Pastor Christian Krieger, new president of the Protestant Federation of France

The Reverend Christian Krieger, 58, a "man of dialogue" and a convinced European, takes the head of the Protestant Federation of France (FPF) on Saturday, where he will have the task of maintaining the link in a very diverse Protestant world.

Elected to last fall, the pastor took the reins of this institution on Saturday during a general assembly, succeeding François Clavairoly, in this position for nine years.

The FPF is considered by the public authorities as the body representing Protestants. Created in 1905 just after the law of separation of Church and State, it now includes 28 unions of Churches and around 500 communities, institutions, works and movements (Salvation Army, Cimade).

"Experience", "listening and dialogue", "Europe as DNA", "international vision of Protestantism" are the words that come up most often with regard to Christian Krieger, according to several people who have worked with this man in the " multiple strings to his bow”, questioned by AFP.

He was originally a native of Alsace, where the Reformation penetrated very early in the 1964th century. Born in XNUMX in Bas-Rhin into a Protestant family, he confides that he found his vocation “in his high school years”. He studied theology, first in a missionary school in Germany and then at the Faculty of Protestant Theology in Strasbourg.

Originally from the Lutheran Church, he was ordained pastor in 1995 and obtained his first post at the Reformed Church of the Shield, in Strasbourg. For 17 years, he undertook several projects there: biblical and theological training, creation of a gospel choir, construction of a world-renowned organ... He also took the head of an association for women in precarious situations. , Le Home Protestant, is developing accommodation there, "a subject that is really close to my heart", he says.

In 2012, he became president of the Reformed Protestant Church of Alsace and Lorraine (Epral) and vice-president of the Union of Protestant Churches of Alsace and Lorraine (UEPAL).

Secularism, a subject to watch “like milk on fire” 

“I have a real European identity”, testifies to AFP this man with black hair, receding hairline, thin glasses. President of the Conference of European Churches (CEC) since 2018, he brings the voice of these Protestant, Orthodox and Anglican churches to the European institutions.

It is in this context that, in April, he asked Russian Presidents Vladimir Putin and Ukrainian President Volodymyr Zelensky for "a ceasefire" between Catholic Easter and Orthodox Easter, and called on the Orthodox Patriarch Kirill "to take a stand clear ". This will prove "a failure", he acknowledges, but "no chance should be left unexploited".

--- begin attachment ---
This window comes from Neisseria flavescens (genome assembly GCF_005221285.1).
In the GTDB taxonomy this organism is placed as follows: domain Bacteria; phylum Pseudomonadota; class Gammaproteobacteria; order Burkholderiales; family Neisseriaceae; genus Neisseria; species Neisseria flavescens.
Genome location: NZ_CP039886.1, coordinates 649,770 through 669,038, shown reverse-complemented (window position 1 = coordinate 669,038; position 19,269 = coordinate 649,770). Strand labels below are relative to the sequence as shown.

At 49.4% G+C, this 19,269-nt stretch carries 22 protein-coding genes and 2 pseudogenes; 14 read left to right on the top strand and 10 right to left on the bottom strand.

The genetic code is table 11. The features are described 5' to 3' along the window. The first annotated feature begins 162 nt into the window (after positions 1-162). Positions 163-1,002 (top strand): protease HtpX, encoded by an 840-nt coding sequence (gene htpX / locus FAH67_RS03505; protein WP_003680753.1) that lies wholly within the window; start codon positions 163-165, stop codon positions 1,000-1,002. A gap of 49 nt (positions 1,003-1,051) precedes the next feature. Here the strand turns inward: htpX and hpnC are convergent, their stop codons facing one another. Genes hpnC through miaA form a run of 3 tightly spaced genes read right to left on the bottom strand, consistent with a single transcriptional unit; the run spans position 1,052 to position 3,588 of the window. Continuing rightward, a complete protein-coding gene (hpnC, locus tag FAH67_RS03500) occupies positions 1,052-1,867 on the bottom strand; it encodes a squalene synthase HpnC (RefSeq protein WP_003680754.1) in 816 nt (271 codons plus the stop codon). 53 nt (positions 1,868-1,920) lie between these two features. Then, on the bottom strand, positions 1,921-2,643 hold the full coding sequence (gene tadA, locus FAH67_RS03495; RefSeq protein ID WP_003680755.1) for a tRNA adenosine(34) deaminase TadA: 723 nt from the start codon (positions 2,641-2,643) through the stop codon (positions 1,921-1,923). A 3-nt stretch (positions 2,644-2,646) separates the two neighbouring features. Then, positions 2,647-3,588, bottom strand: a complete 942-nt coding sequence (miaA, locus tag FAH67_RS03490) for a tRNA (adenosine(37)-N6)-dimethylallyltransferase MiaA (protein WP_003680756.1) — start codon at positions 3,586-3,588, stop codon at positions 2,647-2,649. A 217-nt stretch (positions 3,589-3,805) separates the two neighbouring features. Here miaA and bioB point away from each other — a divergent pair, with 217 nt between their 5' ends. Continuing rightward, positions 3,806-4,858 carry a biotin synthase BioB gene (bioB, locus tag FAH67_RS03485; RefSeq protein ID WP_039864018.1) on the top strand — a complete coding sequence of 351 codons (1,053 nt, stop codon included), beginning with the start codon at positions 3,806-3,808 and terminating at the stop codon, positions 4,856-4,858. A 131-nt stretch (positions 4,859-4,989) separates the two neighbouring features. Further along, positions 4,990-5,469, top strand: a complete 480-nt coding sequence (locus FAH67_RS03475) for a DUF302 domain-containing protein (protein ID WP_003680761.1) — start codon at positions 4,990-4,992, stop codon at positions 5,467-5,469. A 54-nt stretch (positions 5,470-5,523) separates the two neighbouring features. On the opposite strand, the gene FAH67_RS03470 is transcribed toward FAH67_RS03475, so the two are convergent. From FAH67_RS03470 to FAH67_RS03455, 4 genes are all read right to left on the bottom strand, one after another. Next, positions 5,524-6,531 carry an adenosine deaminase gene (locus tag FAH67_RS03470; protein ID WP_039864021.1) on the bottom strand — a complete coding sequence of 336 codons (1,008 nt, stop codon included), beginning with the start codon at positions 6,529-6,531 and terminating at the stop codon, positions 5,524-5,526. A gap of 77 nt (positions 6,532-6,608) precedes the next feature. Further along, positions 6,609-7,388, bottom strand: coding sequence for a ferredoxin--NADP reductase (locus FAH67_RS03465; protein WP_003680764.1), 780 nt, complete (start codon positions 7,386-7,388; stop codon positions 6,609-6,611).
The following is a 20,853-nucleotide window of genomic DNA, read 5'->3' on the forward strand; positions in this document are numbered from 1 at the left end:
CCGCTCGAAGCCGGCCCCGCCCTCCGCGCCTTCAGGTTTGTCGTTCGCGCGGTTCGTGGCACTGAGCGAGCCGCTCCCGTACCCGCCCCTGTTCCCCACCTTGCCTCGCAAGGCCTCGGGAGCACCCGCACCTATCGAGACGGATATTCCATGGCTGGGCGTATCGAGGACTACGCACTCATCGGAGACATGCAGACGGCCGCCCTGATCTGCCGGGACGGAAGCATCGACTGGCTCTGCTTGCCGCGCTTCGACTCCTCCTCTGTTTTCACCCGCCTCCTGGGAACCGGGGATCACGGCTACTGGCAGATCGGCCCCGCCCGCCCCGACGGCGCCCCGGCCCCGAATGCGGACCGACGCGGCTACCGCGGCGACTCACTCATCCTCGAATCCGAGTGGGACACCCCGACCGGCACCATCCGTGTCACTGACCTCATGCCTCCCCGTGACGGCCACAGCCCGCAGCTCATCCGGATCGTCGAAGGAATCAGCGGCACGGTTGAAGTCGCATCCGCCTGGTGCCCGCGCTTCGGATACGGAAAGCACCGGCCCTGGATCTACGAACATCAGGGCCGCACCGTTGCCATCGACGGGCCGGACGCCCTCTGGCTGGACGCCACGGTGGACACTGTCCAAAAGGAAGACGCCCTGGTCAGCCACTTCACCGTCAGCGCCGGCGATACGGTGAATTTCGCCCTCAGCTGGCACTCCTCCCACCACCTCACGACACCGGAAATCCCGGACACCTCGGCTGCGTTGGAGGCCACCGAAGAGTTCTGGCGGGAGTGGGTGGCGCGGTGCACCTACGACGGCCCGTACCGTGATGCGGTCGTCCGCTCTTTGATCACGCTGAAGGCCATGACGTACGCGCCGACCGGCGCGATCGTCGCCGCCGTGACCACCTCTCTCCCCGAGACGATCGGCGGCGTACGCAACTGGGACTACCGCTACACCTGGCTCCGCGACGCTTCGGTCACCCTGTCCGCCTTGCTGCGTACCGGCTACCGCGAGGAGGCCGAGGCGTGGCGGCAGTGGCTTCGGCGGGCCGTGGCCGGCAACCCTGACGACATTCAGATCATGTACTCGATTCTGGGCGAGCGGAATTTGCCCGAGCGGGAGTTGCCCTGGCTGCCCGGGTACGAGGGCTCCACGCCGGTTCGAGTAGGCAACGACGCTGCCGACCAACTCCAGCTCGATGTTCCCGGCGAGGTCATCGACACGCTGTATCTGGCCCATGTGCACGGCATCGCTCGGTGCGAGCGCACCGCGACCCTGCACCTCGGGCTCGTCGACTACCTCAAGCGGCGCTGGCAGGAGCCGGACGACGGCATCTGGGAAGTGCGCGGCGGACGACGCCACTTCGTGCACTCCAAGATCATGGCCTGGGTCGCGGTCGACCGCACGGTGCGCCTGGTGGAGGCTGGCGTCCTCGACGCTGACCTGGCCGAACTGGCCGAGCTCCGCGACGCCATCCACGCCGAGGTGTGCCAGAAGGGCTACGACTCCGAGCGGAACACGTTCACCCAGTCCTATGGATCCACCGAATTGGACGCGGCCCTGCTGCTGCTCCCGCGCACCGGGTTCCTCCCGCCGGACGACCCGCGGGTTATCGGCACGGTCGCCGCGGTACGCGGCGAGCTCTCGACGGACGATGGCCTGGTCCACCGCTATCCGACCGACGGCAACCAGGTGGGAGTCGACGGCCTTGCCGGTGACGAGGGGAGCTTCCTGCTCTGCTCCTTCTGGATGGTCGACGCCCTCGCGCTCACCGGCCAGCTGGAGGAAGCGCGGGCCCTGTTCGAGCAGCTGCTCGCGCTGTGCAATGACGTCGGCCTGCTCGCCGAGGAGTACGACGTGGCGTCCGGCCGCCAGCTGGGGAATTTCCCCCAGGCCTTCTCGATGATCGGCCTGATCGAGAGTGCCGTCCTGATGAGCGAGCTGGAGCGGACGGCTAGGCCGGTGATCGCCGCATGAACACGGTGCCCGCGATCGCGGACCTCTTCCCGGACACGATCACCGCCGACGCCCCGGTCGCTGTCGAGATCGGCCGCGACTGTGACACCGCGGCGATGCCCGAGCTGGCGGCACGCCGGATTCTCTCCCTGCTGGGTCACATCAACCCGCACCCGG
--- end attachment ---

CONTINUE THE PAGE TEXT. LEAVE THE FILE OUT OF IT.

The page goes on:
Within the FPF, Christian Krieger played the deminers, when in 2015 tensions arose after the decision of the United Protestant Church of France (EPUdF), the main component of the FPF, to authorize the blessing of same-sex couples. . The Lutheran-Reformed communion trend is favorable to it, which is not the case with the evangelical movement, some of whom want to leave the federation.

With the theologian Valérie Duval-Poujol, the pastor, vice-president of the FPF, will therefore lead a mission for two years that will allow dialogue.

A dialogue which remains a "not easy subject", he admits, wishing for a "fruitful relationship" with the evangelical churches, some of which belong to the FPF, others to the National Council of Evangelicals (Cnef), in full expansion, to others with dual membership.

In society, a subject, secularism, will be “to be watched like milk on the fire”, according to Mr. Krieger. “A permanent debate persists on its understanding”: is the law of 1905 “a law of confinement of the religious in the private sphere? or is it a law of religious freedom? “, he says, recalling that Protestantism is very attached to this last meaning.

He also intends to continue to oppose the law against “separatism” adopted in 2021. The FPF considers it discriminatory and stigmatizing with regard to religions.

Protestants represent 2,5% of the population in mainland France and 5% in the overseas departments and territories, according to the sociologist of religions Jean-Paul Willaime. “Nearly two million” people, claims the FPF.

The Editorial Board (with AFP)

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